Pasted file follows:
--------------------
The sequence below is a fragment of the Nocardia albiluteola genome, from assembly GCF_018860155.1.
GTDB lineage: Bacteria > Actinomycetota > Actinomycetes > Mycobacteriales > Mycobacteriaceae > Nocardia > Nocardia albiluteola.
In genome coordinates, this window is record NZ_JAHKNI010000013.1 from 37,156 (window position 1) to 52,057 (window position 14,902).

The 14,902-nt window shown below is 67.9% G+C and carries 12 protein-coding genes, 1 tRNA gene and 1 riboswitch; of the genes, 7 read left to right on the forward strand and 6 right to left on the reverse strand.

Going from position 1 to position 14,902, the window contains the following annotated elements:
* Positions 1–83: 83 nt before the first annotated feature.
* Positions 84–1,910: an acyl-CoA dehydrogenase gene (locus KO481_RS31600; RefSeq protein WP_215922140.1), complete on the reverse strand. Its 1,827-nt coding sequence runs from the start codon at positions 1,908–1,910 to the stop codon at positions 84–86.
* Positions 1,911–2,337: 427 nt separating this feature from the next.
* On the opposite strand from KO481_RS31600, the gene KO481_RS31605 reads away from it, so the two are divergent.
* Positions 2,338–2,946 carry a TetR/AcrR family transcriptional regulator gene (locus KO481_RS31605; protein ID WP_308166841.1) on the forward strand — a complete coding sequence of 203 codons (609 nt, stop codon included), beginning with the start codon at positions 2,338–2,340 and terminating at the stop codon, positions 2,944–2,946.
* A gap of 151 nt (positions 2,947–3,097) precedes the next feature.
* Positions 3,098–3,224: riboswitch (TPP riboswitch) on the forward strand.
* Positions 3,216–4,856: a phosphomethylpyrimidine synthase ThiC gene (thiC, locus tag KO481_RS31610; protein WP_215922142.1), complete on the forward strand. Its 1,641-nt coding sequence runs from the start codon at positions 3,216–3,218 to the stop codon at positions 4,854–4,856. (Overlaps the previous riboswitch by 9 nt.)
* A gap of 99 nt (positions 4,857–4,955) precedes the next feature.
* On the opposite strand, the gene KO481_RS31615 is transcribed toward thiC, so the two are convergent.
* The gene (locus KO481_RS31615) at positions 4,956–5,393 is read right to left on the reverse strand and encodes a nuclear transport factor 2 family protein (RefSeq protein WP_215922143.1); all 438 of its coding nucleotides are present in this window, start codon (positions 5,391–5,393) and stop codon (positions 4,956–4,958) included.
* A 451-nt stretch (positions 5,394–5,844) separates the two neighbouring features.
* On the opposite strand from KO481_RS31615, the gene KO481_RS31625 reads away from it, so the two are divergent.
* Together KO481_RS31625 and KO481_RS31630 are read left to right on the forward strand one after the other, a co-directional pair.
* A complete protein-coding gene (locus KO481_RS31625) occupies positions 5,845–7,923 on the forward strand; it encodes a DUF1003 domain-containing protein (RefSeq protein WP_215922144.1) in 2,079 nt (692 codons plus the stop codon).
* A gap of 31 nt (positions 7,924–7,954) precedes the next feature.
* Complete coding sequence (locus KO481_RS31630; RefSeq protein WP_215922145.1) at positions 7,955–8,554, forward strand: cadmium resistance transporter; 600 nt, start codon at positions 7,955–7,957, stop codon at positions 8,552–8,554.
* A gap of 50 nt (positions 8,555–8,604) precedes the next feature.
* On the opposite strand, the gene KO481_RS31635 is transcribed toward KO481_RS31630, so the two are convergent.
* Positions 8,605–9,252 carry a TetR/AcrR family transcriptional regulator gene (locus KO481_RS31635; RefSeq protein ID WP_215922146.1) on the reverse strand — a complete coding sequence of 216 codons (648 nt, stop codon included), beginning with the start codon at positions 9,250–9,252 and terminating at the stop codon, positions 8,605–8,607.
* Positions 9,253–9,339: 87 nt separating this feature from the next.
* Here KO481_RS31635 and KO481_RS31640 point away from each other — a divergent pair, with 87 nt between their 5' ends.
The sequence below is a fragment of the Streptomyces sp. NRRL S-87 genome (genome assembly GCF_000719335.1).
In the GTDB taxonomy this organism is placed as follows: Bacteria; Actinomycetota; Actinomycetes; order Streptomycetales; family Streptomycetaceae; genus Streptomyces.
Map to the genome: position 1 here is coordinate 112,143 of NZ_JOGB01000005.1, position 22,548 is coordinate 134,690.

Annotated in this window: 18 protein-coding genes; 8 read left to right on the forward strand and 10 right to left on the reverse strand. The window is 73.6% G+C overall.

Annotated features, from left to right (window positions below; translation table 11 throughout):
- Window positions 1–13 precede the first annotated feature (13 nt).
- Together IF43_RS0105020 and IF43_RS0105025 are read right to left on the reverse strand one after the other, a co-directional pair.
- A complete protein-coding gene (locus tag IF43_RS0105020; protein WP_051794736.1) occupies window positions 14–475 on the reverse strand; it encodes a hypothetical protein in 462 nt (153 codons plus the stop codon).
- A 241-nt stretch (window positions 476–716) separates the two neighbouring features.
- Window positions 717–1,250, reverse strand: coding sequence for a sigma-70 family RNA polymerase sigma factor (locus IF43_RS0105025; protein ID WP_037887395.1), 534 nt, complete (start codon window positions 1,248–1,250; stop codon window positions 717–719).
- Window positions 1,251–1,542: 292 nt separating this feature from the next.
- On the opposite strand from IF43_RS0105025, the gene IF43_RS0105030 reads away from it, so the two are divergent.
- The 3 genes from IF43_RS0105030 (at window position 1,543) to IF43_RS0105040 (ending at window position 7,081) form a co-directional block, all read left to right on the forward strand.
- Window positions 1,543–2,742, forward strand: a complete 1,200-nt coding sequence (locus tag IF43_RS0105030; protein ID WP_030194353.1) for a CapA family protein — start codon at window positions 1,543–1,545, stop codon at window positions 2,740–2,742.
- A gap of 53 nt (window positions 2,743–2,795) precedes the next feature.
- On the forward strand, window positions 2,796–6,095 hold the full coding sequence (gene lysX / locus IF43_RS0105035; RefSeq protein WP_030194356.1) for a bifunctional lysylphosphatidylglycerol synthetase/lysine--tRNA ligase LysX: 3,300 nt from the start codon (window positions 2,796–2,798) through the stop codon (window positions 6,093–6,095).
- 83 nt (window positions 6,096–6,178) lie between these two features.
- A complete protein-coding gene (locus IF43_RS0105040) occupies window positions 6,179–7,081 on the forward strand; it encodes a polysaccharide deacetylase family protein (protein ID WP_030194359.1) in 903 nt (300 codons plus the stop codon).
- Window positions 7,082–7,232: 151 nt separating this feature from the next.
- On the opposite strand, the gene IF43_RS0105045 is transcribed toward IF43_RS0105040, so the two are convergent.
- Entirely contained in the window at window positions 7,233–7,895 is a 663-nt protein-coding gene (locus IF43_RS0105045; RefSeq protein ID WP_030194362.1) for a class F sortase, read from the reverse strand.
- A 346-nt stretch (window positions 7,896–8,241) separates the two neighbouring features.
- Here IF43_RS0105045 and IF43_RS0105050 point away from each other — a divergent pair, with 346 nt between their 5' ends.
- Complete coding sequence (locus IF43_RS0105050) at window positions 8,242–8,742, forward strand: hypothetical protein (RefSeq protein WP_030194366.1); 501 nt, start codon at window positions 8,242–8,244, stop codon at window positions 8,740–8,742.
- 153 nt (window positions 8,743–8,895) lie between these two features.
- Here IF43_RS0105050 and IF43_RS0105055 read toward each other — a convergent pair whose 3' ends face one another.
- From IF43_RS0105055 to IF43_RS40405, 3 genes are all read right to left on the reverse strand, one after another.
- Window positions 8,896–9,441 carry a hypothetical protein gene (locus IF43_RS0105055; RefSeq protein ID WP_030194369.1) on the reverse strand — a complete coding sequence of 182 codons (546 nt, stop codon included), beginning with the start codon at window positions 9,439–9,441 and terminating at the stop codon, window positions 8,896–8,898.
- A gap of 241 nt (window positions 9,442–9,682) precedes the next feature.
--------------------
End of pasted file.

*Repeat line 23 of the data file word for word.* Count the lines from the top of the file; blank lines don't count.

* A gap of 50 nt (positions 8,555–8,604) precedes the next feature.